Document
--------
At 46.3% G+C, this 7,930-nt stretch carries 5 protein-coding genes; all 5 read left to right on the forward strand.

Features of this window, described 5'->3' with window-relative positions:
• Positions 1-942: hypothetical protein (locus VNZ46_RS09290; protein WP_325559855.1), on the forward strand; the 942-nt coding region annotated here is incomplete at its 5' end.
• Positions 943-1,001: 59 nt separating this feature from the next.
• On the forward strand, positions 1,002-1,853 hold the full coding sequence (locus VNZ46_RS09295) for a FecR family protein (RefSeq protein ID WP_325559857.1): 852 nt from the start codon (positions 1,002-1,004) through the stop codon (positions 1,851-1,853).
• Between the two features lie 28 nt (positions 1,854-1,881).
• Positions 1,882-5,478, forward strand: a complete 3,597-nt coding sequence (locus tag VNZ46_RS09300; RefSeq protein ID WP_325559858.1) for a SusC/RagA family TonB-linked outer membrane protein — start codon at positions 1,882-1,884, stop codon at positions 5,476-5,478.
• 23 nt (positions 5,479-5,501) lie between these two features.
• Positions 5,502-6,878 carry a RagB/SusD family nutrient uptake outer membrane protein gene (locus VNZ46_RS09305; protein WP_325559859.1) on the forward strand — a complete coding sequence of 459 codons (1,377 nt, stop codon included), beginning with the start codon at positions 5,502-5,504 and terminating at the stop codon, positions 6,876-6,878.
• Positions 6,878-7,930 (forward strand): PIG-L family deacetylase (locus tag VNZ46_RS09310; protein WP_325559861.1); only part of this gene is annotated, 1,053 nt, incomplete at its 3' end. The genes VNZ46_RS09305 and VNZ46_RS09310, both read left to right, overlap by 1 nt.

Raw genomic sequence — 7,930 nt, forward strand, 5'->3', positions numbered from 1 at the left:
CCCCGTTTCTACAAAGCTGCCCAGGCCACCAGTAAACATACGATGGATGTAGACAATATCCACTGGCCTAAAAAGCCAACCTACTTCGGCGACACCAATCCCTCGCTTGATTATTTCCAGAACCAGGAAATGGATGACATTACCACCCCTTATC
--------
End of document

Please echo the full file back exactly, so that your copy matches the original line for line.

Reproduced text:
At 46.3% G+C, this 7,930-nt stretch carries 5 protein-coding genes; all 5 read left to right on the forward strand.

Features of this window, described 5'->3' with window-relative positions:
• Positions 1-942: hypothetical protein (locus VNZ46_RS09290; protein WP_325559855.1), on the forward strand; the 942-nt coding region annotated here is incomplete at its 5' end.
• Positions 943-1,001: 59 nt separating this feature from the next.
• On the forward strand, positions 1,002-1,853 hold the full coding sequence (locus VNZ46_RS09295) for a FecR family protein (RefSeq protein ID WP_325559857.1): 852 nt from the start codon (positions 1,002-1,004) through the stop codon (positions 1,851-1,853).
• Between the two features lie 28 nt (positions 1,854-1,881).
• Positions 1,882-5,478, forward strand: a complete 3,597-nt coding sequence (locus tag VNZ46_RS09300; RefSeq protein ID WP_325559858.1) for a SusC/RagA family TonB-linked outer membrane protein — start codon at positions 1,882-1,884, stop codon at positions 5,476-5,478.
• 23 nt (positions 5,479-5,501) lie between these two features.
• Positions 5,502-6,878 carry a RagB/SusD family nutrient uptake outer membrane protein gene (locus VNZ46_RS09305; protein WP_325559859.1) on the forward strand — a complete coding sequence of 459 codons (1,377 nt, stop codon included), beginning with the start codon at positions 5,502-5,504 and terminating at the stop codon, positions 6,876-6,878.
• Positions 6,878-7,930 (forward strand): PIG-L family deacetylase (locus tag VNZ46_RS09310; protein WP_325559861.1); only part of this gene is annotated, 1,053 nt, incomplete at its 3' end. The genes VNZ46_RS09305 and VNZ46_RS09310, both read left to right, overlap by 1 nt.

Raw genomic sequence — 7,930 nt, forward strand, 5'->3', positions numbered from 1 at the left:
CCCCGTTTCTACAAAGCTGCCCAGGCCACCAGTAAACATACGATGGATGTAGACAATATCCACTGGCCTAAAAAGCCAACCTACTTCGGCGACACCAATCCCTCGCTTGATTATTTCCAGAACCAGGAAATGGATGACATTACCACCCCTTATC